• Megan Johanson

Real Data for Real(ly Tough) Decisions

Especially in my job, but really most places in my life, I’m frequently talking about and encouraging people to use data to inform decisions. Now there is a real chance for me to put my money where my mouth is.


I want to share with you my thought process during this emotionally-charged time and what I am doing to make an informed decision when lives may actually depend on it.


The Holiday Struggle

Since March, there has be a lot of data on COVID-19 and great visualizations to make it easier to understand. I have followed data for the state I live in and the states in which my families and friends live. I’ve watched with increasing anxiety as the number of cases have spiked across the country over the past month, all the while having tense and emotional conversations with my husband about our holiday plans.


Never before have we not seen our families over the holidays, and with a 6-month-old baby that almost no one in our families have met yet, the desire to be with family has never been higher. But the need to protect the people I love is stronger.


In these circumstances, I am not willing to let tradition and emotions cloud my judgment, so I am sharing with you the data sources I’m using to monitor the risk involved with visiting family this holiday season. We have not yet made a final decision about traveling, but will within a few weeks.


The Data Sources

The three sources I share below all feature interactive charts that make it easy to explore the data you are interested in. Click on the images or websites below to go to the interactive charts.


Worldometers.info

First, I check out the bar charts of daily new cases and daily deaths where I live and where our families live. What I see is a sharp increase in cases and an increasing number of daily deaths since October.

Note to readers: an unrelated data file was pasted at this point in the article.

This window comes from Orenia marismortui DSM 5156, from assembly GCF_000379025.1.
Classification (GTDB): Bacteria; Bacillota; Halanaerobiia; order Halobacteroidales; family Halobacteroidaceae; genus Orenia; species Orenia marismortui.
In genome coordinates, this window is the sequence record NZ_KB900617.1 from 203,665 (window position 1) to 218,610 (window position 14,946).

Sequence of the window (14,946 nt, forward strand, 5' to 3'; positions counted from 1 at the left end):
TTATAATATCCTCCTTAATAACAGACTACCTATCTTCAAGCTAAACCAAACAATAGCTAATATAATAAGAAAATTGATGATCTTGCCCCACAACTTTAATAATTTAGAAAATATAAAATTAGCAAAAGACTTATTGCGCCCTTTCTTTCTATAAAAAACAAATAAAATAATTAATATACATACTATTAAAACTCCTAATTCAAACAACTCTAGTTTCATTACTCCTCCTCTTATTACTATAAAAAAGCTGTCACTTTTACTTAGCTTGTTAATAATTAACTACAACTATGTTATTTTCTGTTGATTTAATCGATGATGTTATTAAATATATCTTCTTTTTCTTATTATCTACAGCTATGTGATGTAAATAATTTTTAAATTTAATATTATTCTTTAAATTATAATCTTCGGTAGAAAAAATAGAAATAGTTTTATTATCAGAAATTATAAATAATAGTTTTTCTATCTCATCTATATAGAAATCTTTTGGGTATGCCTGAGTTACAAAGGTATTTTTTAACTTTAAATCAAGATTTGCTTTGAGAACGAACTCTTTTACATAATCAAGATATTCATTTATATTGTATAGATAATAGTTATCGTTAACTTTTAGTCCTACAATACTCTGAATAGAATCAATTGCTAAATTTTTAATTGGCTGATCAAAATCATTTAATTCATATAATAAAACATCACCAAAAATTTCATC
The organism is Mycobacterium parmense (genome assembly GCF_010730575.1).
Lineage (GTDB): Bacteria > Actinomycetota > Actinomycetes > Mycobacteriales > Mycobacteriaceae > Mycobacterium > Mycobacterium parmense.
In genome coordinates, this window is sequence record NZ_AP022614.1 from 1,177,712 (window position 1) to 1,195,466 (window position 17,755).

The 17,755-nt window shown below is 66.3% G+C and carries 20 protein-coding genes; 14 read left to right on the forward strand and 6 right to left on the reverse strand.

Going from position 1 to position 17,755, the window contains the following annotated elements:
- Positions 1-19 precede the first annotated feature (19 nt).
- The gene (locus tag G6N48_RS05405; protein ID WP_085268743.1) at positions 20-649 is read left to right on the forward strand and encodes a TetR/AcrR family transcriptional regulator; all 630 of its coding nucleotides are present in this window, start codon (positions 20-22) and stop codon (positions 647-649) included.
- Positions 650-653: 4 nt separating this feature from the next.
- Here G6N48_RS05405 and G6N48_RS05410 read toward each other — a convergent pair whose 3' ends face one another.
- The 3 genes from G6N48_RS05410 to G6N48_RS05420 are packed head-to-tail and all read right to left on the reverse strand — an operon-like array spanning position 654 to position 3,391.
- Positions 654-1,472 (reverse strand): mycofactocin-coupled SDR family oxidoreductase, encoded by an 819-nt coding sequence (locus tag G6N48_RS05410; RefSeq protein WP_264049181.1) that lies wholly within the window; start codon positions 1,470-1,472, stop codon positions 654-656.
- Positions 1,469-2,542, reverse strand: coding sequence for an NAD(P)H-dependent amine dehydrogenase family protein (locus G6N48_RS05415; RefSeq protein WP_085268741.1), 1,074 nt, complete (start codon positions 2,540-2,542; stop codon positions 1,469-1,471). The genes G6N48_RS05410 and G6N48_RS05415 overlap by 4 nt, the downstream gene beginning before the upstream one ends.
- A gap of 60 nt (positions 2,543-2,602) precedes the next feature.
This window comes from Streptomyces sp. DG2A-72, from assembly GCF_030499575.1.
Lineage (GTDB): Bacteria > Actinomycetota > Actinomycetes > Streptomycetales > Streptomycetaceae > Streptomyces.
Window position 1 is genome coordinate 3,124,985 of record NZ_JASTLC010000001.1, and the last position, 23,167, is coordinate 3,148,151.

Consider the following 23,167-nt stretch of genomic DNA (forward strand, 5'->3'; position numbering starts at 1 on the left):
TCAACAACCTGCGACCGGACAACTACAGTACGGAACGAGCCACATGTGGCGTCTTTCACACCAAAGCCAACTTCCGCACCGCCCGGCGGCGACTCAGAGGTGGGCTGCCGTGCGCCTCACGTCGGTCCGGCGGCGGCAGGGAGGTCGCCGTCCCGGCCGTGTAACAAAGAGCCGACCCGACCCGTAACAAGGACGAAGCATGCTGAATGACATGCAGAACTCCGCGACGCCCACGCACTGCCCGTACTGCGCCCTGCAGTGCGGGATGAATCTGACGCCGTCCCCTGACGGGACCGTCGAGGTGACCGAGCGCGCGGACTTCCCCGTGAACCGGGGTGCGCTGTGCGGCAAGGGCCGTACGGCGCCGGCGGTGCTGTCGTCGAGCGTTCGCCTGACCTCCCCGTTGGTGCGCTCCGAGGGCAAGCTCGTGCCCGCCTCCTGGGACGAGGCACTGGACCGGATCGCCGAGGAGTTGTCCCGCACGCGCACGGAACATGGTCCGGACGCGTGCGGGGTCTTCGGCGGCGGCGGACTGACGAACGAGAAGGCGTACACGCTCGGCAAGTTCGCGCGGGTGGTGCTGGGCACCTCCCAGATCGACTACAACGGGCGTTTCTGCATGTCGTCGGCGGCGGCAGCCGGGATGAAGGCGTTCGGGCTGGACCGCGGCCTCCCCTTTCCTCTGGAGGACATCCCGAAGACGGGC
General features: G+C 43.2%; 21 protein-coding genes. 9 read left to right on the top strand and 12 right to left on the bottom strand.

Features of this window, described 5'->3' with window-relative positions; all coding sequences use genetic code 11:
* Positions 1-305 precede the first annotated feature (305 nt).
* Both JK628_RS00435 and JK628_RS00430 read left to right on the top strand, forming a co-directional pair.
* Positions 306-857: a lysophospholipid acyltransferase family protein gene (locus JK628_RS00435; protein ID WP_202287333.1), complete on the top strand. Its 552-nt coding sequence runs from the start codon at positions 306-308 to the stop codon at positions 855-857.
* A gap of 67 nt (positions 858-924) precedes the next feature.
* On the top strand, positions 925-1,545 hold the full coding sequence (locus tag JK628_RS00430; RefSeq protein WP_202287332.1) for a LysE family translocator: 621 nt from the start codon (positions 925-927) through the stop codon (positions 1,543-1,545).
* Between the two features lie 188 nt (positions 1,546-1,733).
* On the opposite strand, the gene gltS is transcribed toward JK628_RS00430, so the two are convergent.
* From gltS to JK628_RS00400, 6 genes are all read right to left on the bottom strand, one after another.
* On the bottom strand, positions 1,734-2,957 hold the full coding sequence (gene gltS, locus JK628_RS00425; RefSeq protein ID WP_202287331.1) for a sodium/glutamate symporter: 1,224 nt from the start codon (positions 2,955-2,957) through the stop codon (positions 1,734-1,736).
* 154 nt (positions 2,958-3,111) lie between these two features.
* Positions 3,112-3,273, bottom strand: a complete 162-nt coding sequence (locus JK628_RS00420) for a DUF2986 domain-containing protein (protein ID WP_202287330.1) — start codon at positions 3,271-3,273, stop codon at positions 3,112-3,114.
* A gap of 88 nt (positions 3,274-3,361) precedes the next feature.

Bar chart showing the daily new cases of COVID-19 for Ohio.

Covid19.healthdata.org

Then, I look at the numbers of cases and deaths on a different site. This site includes projections so I can look ahead and see the severity of COVID-19 where we want to travel over the coming months. These charts include projections for if mask mandates ease or become universal. The difference in cases and deaths between those two scenarios a few months from now is staggering.



Covid19risk.biosci.gatech.edu/

Lastly, I look at an interactive tool described in this article. The tool updates daily to tell you the risk of interacting with someone carrying COVID-19 at a gathering, based on the size and location of the gathering. It doesn’t project ahead or show the data over time, but by viewing it frequently I can get an understanding of whether certain locations present an increased likelihood of coming into contact with COVID-19.



The Decision

Based on monitoring these three data sources now and over the coming weeks, my husband and I will make the decision of whether we feel confident enough that we won’t be exposed to or exposing family members to COVID-19 if we travel, or whether we will be hunkering down in our house for a small, virtual Christmas.


Of course, it isn’t going to be an easy decision and the data sources I shared cannot give us a clear yes or no. Knowing that our decision will be supported by data will not eliminate the hurt and heartache that may come with it. But right now we are all doing the best we can, and the level or risk you are willing to take depends on your own unique circumstances..



In lighter news, here are 10 virtual holiday activities I have planned with my family in case we do not travel.



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© 2019 by Megan Johanson.